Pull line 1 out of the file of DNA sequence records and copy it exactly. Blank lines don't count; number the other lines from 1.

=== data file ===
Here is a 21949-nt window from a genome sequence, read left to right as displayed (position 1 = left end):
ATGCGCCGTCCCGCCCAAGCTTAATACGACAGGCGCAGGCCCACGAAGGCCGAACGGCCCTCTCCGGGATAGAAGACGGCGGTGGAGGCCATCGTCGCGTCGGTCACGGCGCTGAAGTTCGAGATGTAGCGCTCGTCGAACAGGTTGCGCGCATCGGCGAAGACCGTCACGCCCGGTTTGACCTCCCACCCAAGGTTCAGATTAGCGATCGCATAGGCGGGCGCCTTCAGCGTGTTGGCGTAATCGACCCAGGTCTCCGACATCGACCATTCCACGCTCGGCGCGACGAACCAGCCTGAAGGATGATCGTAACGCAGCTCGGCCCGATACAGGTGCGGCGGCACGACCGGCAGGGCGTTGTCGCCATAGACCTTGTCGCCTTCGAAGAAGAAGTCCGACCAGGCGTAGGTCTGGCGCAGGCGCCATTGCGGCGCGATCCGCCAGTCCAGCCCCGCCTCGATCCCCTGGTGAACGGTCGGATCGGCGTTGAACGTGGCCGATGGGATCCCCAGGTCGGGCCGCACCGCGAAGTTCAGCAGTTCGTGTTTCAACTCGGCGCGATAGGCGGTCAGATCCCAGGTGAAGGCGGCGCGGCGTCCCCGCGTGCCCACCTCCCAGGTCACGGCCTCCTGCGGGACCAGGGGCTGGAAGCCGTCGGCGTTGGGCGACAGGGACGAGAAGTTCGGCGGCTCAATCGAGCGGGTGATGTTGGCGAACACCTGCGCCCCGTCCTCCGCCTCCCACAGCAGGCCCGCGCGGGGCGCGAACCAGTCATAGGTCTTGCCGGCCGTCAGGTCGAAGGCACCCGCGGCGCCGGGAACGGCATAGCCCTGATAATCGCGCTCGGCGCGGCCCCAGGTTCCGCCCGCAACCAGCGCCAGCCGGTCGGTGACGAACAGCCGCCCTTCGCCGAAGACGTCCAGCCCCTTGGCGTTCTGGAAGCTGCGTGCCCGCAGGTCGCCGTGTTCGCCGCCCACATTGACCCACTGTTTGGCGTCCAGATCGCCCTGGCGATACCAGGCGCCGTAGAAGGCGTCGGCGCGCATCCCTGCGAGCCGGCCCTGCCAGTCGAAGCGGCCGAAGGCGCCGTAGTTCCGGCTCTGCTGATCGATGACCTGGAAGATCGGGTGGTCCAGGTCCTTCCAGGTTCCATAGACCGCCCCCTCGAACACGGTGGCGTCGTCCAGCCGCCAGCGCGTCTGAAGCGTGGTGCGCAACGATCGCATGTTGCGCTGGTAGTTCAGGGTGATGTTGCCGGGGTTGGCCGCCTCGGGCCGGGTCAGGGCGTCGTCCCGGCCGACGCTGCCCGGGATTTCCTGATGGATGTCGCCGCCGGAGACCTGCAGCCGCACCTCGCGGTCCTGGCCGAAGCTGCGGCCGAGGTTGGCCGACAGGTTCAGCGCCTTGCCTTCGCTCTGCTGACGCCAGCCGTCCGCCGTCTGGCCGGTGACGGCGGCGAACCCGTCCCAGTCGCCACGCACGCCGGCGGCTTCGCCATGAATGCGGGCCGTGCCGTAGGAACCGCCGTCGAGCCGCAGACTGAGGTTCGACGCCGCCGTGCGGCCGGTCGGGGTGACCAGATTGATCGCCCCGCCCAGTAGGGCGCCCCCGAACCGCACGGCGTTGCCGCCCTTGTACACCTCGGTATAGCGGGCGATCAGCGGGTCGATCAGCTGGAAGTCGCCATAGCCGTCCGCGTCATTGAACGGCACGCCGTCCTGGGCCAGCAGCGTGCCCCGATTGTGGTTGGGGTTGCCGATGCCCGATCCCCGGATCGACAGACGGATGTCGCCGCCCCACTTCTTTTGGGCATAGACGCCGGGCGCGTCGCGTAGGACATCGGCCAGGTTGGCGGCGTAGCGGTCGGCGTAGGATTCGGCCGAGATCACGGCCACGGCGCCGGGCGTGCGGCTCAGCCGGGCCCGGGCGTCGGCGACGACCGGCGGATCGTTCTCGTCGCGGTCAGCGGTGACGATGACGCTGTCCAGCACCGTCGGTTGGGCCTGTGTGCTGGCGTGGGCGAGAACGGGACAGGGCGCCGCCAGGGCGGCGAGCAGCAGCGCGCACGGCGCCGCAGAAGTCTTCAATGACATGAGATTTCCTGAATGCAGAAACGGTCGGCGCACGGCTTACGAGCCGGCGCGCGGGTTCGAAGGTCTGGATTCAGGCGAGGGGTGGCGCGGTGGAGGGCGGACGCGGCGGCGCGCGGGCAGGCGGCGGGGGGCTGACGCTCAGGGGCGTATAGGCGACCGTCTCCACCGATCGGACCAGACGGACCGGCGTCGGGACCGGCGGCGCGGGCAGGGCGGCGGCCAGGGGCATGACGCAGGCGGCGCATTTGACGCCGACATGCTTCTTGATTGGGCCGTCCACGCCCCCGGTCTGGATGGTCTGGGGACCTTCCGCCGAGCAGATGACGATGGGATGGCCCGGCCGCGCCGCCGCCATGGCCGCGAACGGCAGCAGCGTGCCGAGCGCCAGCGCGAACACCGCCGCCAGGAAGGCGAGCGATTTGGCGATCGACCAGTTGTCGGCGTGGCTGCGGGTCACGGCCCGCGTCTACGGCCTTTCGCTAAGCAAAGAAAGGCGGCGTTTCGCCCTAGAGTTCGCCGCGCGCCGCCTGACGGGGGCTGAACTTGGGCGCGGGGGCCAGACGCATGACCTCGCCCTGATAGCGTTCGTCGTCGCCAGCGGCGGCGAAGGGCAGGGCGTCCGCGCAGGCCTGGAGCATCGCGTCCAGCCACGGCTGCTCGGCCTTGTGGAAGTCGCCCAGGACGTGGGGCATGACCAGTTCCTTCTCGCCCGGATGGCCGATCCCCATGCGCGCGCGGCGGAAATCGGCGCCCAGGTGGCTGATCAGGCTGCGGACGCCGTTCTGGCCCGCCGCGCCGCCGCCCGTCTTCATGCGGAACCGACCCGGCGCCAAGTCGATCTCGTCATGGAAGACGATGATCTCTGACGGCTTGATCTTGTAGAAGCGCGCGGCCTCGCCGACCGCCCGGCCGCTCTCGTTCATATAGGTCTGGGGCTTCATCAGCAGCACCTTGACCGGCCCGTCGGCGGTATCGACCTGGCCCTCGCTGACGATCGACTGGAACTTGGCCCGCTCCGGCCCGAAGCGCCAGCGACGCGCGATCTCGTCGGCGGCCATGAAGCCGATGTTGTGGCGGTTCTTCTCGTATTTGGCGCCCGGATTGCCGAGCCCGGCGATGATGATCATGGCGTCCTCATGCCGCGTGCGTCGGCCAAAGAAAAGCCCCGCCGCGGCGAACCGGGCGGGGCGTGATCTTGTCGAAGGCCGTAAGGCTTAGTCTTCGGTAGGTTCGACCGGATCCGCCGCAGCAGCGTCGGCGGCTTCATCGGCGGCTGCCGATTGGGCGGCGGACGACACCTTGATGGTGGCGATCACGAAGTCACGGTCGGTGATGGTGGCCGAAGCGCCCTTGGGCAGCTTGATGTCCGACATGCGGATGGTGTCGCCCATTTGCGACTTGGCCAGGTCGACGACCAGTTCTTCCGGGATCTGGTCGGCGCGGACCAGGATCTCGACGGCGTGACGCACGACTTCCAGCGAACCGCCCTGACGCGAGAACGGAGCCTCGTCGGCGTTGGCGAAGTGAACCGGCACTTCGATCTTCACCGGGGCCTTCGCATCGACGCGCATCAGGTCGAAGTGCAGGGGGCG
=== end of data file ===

Here is a 21949-nt window from a genome sequence, read left to right as displayed (position 1 = left end):